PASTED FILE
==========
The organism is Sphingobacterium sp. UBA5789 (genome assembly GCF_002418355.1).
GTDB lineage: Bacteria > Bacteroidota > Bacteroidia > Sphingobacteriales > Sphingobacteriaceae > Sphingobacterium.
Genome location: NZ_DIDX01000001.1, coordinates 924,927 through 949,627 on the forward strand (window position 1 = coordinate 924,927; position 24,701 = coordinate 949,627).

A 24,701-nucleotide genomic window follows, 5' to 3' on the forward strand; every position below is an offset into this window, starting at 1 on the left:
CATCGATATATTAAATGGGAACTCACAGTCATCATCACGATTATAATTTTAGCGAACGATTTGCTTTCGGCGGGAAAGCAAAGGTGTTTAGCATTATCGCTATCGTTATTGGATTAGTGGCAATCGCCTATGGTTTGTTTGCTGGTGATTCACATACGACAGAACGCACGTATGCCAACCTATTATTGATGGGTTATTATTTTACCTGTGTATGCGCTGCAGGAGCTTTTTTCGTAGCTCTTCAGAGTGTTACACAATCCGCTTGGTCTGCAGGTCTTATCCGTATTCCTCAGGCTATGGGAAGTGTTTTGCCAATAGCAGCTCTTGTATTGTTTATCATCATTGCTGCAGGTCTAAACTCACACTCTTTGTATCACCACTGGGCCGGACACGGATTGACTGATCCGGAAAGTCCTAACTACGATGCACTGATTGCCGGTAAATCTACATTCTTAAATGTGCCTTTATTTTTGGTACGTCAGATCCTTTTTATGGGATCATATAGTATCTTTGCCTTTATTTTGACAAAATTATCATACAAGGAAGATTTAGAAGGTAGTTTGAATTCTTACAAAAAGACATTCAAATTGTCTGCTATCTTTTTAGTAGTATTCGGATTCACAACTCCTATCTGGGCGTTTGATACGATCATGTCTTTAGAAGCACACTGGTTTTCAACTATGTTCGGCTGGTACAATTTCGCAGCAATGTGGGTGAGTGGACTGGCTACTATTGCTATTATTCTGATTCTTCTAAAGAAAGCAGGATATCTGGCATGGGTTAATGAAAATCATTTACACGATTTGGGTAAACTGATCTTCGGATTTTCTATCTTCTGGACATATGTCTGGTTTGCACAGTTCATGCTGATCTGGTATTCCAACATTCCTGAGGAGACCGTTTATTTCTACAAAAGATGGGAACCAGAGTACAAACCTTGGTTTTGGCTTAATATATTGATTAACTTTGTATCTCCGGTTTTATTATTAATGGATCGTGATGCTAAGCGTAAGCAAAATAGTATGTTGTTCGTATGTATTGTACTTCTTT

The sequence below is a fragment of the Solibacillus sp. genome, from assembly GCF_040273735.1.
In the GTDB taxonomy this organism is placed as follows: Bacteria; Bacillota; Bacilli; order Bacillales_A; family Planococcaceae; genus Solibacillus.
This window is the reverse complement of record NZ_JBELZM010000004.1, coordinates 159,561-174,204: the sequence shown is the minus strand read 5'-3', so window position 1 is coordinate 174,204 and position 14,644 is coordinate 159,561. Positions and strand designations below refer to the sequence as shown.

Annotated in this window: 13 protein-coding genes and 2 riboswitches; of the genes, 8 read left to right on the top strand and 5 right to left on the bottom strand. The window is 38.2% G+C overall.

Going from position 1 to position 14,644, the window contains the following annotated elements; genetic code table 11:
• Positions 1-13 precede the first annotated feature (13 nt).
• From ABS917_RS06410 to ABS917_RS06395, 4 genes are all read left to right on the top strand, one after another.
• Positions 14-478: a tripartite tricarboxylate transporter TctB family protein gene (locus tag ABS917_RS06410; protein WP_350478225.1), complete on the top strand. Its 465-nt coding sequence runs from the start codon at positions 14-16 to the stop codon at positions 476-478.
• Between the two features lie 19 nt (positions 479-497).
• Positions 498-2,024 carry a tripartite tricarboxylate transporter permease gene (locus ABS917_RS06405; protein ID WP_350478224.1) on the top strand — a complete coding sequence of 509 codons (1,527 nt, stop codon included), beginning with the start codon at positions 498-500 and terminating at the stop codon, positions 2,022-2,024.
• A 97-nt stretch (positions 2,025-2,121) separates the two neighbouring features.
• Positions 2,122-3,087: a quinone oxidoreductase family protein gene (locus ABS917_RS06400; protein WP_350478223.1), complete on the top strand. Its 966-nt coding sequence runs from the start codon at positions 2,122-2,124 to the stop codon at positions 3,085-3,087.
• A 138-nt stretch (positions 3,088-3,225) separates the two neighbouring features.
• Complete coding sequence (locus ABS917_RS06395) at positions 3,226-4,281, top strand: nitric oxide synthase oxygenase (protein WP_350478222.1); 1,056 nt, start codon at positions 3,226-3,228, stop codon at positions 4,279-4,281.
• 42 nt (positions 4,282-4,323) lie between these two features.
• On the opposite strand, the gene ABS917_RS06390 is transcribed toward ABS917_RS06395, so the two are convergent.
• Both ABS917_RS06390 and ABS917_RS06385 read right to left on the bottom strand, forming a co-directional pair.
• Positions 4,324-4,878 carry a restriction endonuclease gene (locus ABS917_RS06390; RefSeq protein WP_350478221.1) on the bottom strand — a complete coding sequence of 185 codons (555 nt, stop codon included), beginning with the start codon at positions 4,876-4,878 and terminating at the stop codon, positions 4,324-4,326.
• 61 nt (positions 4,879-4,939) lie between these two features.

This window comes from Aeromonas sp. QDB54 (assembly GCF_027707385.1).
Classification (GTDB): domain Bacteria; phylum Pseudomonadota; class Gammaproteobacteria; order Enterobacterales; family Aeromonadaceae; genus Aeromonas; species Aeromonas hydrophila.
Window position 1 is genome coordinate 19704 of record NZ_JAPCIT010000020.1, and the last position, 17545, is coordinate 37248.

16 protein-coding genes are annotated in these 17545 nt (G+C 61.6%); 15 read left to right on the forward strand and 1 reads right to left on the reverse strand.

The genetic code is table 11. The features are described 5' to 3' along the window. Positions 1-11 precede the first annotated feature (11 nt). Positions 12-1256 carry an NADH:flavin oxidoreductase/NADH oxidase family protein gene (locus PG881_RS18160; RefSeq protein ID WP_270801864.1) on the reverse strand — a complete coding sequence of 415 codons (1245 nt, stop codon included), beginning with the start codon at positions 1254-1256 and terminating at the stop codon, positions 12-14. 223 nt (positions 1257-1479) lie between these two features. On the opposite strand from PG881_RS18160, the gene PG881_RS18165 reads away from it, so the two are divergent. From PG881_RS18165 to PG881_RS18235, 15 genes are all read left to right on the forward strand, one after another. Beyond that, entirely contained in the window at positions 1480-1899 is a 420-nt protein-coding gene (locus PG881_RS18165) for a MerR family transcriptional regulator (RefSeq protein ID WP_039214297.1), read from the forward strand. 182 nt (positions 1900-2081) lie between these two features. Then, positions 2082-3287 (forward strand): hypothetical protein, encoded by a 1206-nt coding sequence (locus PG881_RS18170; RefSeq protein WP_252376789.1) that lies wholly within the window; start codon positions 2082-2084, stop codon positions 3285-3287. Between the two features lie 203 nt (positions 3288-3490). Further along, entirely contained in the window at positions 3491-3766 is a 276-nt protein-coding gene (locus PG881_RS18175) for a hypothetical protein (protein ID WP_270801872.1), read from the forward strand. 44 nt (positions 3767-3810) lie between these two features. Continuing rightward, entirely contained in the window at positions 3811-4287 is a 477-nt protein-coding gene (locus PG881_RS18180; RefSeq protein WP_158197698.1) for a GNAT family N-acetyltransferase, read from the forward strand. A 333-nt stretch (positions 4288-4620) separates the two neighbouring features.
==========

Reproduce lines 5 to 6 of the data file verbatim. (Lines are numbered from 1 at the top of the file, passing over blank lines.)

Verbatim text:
CATCGATATATTAAATGGGAACTCACAGTCATCATCACGATTATAATTTTAGCGAACGATTTGCTTTCGGCGGGAAAGCAAAGGTGTTTAGCATTATCGCTATCGTTATTGGATTAGTGGCAATCGCCTATGGTTTGTTTGCTGGTGATTCACATACGACAGAACGCACGTATGCCAACCTATTATTGATGGGTTATTATTTTACCTGTGTATGCGCTGCAGGAGCTTTTTTCGTAGCTCTTCAGAGTGTTACACAATCCGCTTGGTCTGCAGGTCTTATCCGTATTCCTCAGGCTATGGGAAGTGTTTTGCCAATAGCAGCTCTTGTATTGTTTATCATCATTGCTGCAGGTCTAAACTCACACTCTTTGTATCACCACTGGGCCGGACACGGATTGACTGATCCGGAAAGTCCTAACTACGATGCACTGATTGCCGGTAAATCTACATTCTTAAATGTGCCTTTATTTTTGGTACGTCAGATCCTTTTTATGGGATCATATAGTATCTTTGCCTTTATTTTGACAAAATTATCATACAAGGAAGATTTAGAAGGTAGTTTGAATTCTTACAAAAAGACATTCAAATTGTCTGCTATCTTTTTAGTAGTATTCGGATTCACAACTCCTATCTGGGCGTTTGATACGATCATGTCTTTAGAAGCACACTGGTTTTCAACTATGTTCGGCTGGTACAATTTCGCAGCAATGTGGGTGAGTGGACTGGCTACTATTGCTATTATTCTGATTCTTCTAAAGAAAGCAGGATATCTGGCATGGGTTAATGAAAATCATTTACACGATTTGGGTAAACTGATCTTCGGATTTTCTATCTTCTGGACATATGTCTGGTTTGCACAGTTCATGCTGATCTGGTATTCCAACATTCCTGAGGAGACCGTTTATTTCTACAAAAGATGGGAACCAGAGTACAAACCTTGGTTTTGGCTTAATATATTGATTAACTTTGTATCTCCGGTTTTATTATTAATGGATCGTGATGCTAAGCGTAAGCAAAATAGTATGTTGTTCGTATGTATTGTACTTCTTT

The sequence below is a fragment of the Solibacillus sp. genome, from assembly GCF_040273735.1.